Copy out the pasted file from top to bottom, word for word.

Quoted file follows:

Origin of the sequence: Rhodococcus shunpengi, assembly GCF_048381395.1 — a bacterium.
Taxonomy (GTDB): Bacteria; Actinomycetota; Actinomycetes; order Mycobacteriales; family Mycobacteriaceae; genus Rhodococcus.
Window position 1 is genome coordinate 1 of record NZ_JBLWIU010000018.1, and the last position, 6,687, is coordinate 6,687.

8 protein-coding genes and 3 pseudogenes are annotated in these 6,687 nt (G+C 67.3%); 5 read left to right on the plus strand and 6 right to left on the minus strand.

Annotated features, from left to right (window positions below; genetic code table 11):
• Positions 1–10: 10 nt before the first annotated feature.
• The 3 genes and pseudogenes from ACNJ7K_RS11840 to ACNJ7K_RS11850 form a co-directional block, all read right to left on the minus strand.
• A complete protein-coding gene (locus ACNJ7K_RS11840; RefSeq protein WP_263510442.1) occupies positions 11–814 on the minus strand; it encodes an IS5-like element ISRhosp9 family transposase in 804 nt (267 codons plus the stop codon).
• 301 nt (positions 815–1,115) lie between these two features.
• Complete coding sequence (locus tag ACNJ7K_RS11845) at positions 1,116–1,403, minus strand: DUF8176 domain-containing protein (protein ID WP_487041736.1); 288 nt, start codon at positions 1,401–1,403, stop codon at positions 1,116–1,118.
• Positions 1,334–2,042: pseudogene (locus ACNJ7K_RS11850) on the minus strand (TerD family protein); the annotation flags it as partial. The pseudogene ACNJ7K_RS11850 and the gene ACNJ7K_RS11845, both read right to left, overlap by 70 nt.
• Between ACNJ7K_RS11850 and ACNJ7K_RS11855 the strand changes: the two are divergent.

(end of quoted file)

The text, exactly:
Origin of the sequence: Rhodococcus shunpengi, assembly GCF_048381395.1 — a bacterium.
Taxonomy (GTDB): Bacteria; Actinomycetota; Actinomycetes; order Mycobacteriales; family Mycobacteriaceae; genus Rhodococcus.
Window position 1 is genome coordinate 1 of record NZ_JBLWIU010000018.1, and the last position, 6,687, is coordinate 6,687.

8 protein-coding genes and 3 pseudogenes are annotated in these 6,687 nt (G+C 67.3%); 5 read left to right on the plus strand and 6 right to left on the minus strand.

Annotated features, from left to right (window positions below; genetic code table 11):
• Positions 1–10: 10 nt before the first annotated feature.
• The 3 genes and pseudogenes from ACNJ7K_RS11840 to ACNJ7K_RS11850 form a co-directional block, all read right to left on the minus strand.
• A complete protein-coding gene (locus ACNJ7K_RS11840; RefSeq protein WP_263510442.1) occupies positions 11–814 on the minus strand; it encodes an IS5-like element ISRhosp9 family transposase in 804 nt (267 codons plus the stop codon).
• 301 nt (positions 815–1,115) lie between these two features.
• Complete coding sequence (locus tag ACNJ7K_RS11845) at positions 1,116–1,403, minus strand: DUF8176 domain-containing protein (protein ID WP_487041736.1); 288 nt, start codon at positions 1,401–1,403, stop codon at positions 1,116–1,118.
• Positions 1,334–2,042: pseudogene (locus ACNJ7K_RS11850) on the minus strand (TerD family protein); the annotation flags it as partial. The pseudogene ACNJ7K_RS11850 and the gene ACNJ7K_RS11845, both read right to left, overlap by 70 nt.
• Between ACNJ7K_RS11850 and ACNJ7K_RS11855 the strand changes: the two are divergent.